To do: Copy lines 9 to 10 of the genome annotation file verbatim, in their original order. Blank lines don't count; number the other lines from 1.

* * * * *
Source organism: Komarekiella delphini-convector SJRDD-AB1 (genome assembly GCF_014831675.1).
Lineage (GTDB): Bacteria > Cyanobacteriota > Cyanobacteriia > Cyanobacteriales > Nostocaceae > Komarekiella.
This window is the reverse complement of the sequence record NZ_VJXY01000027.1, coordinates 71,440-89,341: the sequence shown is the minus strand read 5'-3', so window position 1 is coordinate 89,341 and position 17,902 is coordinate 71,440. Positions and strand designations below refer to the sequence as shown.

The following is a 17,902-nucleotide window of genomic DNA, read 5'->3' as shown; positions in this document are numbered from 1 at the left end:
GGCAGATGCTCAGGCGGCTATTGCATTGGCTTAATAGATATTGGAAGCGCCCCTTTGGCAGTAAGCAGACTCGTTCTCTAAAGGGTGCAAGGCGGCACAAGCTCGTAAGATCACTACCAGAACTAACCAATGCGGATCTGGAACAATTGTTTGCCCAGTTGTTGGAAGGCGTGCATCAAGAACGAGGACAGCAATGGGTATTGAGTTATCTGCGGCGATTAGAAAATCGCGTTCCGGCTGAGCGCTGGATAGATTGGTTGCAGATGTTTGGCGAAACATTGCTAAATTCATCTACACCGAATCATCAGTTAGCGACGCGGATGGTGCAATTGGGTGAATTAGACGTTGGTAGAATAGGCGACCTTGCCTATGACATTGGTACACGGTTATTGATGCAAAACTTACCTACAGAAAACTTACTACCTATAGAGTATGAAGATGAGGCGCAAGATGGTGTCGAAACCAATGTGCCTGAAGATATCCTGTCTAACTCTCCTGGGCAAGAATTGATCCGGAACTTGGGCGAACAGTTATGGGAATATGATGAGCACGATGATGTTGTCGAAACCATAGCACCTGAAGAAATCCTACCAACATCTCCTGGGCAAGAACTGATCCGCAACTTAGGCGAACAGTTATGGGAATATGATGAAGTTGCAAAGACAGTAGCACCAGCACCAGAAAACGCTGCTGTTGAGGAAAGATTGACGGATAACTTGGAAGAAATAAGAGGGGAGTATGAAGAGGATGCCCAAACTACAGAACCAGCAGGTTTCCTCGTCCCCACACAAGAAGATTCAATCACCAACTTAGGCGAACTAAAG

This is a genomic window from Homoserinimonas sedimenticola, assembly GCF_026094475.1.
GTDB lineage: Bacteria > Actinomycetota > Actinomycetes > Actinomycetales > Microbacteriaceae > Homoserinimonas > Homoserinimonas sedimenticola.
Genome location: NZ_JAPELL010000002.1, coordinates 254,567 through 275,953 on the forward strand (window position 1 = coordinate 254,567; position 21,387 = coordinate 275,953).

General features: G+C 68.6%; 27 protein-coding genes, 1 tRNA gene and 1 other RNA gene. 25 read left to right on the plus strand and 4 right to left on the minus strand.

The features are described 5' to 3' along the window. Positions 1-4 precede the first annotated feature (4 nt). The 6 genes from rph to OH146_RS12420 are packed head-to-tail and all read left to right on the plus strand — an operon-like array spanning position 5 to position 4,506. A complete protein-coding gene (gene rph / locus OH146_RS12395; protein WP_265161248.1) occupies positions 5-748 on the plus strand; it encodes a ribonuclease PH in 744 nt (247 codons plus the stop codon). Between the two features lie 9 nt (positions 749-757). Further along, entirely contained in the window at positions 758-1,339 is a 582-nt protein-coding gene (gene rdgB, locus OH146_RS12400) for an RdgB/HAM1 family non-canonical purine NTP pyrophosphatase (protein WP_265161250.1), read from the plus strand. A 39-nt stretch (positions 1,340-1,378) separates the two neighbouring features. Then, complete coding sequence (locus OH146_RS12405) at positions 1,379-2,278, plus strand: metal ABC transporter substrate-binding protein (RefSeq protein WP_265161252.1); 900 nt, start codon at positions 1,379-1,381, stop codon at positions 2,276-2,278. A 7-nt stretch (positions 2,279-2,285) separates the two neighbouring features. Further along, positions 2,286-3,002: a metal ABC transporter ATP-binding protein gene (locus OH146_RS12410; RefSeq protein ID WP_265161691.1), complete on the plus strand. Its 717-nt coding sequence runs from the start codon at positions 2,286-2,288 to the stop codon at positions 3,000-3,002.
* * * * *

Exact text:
General features: G+C 68.6%; 27 protein-coding genes, 1 tRNA gene and 1 other RNA gene. 25 read left to right on the plus strand and 4 right to left on the minus strand.

The features are described 5' to 3' along the window. Positions 1-4 precede the first annotated feature (4 nt). The 6 genes from rph to OH146_RS12420 are packed head-to-tail and all read left to right on the plus strand — an operon-like array spanning position 5 to position 4,506. A complete protein-coding gene (gene rph / locus OH146_RS12395; protein WP_265161248.1) occupies positions 5-748 on the plus strand; it encodes a ribonuclease PH in 744 nt (247 codons plus the stop codon). Between the two features lie 9 nt (positions 749-757). Further along, entirely contained in the window at positions 758-1,339 is a 582-nt protein-coding gene (gene rdgB, locus OH146_RS12400) for an RdgB/HAM1 family non-canonical purine NTP pyrophosphatase (protein WP_265161250.1), read from the plus strand. A 39-nt stretch (positions 1,340-1,378) separates the two neighbouring features. Then, complete coding sequence (locus OH146_RS12405) at positions 1,379-2,278, plus strand: metal ABC transporter substrate-binding protein (RefSeq protein WP_265161252.1); 900 nt, start codon at positions 1,379-1,381, stop codon at positions 2,276-2,278. A 7-nt stretch (positions 2,279-2,285) separates the two neighbouring features. Further along, positions 2,286-3,002: a metal ABC transporter ATP-binding protein gene (locus OH146_RS12410; RefSeq protein ID WP_265161691.1), complete on the plus strand. Its 717-nt coding sequence runs from the start codon at positions 2,286-2,288 to the stop codon at positions 3,000-3,002.